Monday, August 31, 2009

Hanging out at the Sorceror's Supply

One aspect of my ritual system is that you need the spell level SQUARED time 10 gp worth of components to cast the spell. While talking with Tim about AD&D stuff, he and I worked out a variant of this to use for the Material component of AD&D spells.

In nearly every AD&D groups I been involved with, material components were ditched as being too fiddly and a pain to track. The solution is to use 4th edition D&D' idea of a generic bag of components.

The component cost for a AD&D spell is the spell level SQUARED times 1 gp. So a first level spell that require a material component cost 1 gp and a ninth level spell 81 gp. You need to actually buy the components so you record it on your character sheet has having X gp worth components. The DM may want to impose an addition cost in the form of needing a specific component to control certain spells like Wish.

In my mind the main reason for adding this is to force the magic users and priests to deal with their respective communities on a regular basis. Not to the penalize players by adding an extra fiddly bit to the system.

By having to go back and "load up" on a periodic basis they will be interacting with the temple, guild, or local shop on a regular basis. This an excellent angle to introduce plot hooks or adventure suggestions.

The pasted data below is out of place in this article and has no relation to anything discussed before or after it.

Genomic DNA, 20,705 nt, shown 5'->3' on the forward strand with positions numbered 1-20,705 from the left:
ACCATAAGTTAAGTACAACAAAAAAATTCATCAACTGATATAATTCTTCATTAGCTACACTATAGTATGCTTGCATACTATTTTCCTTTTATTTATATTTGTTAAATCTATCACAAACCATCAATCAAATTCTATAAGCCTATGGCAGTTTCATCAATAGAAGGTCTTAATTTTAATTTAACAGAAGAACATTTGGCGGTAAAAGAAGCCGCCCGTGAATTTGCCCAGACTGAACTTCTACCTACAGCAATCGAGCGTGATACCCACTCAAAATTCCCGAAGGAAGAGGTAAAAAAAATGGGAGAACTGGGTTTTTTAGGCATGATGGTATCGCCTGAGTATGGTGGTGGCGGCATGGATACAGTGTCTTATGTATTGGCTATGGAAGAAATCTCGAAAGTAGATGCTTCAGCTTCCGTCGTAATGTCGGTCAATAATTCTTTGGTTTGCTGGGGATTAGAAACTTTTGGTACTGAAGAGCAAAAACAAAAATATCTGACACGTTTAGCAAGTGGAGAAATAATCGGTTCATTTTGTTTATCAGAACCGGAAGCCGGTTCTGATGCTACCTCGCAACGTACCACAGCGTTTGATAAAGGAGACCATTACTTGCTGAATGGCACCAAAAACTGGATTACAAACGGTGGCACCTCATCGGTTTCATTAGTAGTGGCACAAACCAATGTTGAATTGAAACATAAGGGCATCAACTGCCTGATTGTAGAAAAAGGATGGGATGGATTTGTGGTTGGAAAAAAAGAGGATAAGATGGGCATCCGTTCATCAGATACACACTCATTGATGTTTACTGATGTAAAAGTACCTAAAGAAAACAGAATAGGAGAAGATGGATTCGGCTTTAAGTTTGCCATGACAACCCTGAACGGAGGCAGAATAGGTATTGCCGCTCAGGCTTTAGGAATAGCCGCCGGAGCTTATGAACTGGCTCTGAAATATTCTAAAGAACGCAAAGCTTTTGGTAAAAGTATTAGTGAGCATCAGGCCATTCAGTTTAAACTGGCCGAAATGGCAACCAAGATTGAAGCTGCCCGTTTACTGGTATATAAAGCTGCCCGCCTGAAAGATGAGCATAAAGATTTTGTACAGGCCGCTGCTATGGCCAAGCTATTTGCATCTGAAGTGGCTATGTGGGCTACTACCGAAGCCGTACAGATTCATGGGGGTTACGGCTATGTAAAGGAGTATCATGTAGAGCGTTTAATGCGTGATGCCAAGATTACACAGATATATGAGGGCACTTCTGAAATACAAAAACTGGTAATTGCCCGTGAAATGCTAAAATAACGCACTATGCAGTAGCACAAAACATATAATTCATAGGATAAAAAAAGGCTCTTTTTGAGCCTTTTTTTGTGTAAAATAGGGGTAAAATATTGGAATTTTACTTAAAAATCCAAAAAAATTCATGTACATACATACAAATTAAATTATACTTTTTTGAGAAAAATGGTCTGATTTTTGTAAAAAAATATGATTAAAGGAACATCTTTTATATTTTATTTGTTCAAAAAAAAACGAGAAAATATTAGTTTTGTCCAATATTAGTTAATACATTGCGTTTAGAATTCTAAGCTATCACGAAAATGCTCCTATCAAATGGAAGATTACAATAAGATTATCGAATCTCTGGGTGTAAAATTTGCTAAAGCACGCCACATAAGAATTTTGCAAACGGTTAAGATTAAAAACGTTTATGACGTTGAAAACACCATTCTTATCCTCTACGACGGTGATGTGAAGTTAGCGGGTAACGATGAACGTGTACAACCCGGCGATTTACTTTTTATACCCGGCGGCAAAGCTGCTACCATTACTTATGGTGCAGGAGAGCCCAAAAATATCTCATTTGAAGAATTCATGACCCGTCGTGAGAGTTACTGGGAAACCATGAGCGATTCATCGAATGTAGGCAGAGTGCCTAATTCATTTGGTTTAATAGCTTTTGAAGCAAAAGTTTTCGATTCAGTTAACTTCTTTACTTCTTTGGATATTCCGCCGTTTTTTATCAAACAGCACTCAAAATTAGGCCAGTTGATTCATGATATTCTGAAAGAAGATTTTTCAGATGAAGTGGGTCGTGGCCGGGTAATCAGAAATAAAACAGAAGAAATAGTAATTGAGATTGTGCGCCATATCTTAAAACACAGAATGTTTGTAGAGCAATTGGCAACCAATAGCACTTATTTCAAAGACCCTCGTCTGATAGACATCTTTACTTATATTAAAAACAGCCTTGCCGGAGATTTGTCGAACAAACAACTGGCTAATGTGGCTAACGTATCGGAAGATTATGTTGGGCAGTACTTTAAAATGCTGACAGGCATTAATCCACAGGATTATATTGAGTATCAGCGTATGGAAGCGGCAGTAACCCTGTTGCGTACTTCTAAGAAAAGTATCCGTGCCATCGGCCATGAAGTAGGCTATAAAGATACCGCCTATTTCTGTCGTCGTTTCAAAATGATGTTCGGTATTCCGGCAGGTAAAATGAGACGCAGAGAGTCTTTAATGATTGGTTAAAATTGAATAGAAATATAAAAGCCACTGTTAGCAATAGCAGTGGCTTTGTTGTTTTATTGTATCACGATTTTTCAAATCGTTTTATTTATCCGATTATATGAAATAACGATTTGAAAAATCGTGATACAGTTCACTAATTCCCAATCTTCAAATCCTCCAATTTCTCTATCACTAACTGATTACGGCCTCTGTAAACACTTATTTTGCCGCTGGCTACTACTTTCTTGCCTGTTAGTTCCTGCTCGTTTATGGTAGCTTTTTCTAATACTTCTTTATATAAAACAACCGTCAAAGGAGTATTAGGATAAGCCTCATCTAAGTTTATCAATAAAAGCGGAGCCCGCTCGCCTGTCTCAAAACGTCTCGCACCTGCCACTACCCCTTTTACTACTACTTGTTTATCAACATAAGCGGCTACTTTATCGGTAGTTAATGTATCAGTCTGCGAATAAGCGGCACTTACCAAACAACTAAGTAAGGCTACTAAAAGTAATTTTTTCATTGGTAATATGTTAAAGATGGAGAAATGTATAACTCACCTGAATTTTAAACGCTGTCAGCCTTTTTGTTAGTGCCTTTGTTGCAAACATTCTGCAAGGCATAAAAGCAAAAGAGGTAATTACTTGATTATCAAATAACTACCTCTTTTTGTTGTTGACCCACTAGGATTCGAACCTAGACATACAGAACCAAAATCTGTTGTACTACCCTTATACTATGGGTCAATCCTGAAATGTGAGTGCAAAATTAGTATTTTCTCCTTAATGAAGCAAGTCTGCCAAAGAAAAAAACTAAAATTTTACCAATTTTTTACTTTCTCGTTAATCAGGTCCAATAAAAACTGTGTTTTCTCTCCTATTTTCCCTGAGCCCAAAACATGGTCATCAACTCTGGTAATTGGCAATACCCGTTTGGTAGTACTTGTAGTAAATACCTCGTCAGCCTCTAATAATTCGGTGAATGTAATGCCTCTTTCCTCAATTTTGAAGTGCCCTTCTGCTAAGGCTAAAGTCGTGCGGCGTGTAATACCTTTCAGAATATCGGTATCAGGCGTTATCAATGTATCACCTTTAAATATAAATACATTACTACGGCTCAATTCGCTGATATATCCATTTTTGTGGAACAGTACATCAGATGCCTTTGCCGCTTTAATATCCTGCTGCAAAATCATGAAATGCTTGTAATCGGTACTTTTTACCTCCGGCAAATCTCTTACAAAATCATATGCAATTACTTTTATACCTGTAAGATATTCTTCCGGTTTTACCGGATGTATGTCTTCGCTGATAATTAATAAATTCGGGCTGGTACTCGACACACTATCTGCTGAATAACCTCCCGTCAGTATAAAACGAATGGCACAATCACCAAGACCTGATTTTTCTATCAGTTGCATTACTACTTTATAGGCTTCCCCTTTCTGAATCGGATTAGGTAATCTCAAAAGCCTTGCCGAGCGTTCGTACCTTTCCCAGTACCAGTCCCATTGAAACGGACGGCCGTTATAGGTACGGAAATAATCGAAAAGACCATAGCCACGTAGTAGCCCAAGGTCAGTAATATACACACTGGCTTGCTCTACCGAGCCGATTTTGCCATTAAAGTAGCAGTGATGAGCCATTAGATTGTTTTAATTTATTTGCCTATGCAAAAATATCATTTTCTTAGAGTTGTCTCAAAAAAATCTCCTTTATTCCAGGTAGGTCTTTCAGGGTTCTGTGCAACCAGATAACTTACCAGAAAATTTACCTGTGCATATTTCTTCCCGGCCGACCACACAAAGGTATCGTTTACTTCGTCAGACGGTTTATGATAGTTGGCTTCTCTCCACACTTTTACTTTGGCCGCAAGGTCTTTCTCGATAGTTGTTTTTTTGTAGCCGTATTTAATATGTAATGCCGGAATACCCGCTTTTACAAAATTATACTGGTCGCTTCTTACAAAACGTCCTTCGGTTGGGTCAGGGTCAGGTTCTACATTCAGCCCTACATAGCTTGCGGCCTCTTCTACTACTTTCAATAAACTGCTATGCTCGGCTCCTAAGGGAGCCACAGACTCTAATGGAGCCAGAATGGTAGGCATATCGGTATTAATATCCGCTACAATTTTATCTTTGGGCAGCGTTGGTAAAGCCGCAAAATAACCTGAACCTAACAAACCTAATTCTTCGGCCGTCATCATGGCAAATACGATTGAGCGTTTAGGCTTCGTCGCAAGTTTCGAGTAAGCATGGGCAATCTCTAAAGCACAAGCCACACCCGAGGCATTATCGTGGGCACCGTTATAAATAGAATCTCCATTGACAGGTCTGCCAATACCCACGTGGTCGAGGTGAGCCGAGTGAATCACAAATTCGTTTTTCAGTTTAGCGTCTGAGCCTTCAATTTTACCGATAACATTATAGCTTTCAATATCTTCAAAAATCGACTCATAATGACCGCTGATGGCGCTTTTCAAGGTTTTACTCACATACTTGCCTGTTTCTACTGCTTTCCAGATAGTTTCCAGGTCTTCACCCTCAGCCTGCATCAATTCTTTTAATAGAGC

Also on a more negative side it can be used to control any anti-social behavior by the players by working through the in-game society rather than DM fiat. If the local wizard's guild feel that the Magic-user Silverring has fireballed one too many village then they can order all the shops not to sell to him. Forcing Silverring to go onto the black market. Which means....

You guessed it.

More adventure.

Sunday, August 30, 2009

Gamers Closet

My friend Dwayne, the third in our group including me and Tim (Gothridge Manor), has finally opened up his blog at Gamer's Closet. Dwayne is the rules guy of our group so he should have some interesting stuff up.

Darth & Droids has a good point

The commentary for today's Darth & Droids is spot on.

Having consequences for player's actions was the hallmark of my early DMing. The trick is to remember to give them the good consequences as well as the bad.

Other People's Games

I strongly believe in Open Gaming whether under one of the Creative Commons license or the Open Gaming License.

Over the course of supporting older editions many choose to rely on the fact you can't copyright ideas (and thus game rules) plus the legal decisions in various places that allow you to say that you are compatible as long as you don't deceive the consumer that you are an official product. (see razor blades and razors)

This is not a good path to take for revived older edition products.

We need to forge ahead and establish our own identity with our own names and get away from using Dungeons & Dragons. Today D&D it just a brand name tacked on to whatever ruleset it's parent company thinks it ought to be on. We need the old rules under new names. Note the plurals as there are multiple older editions.

Just about every old school author I know will gladly share if you ask. There will come a day when you say "Yes" and a few days later you go "What the hell? I didn't give permission for that." I seen this working on open source projects like Orbiter Space Simulator.By using the Open Gaming License you specify what it is you are willing to share. We are a small community that is growing. We get new people all the time. This problem is just going to get worse the larger we grow.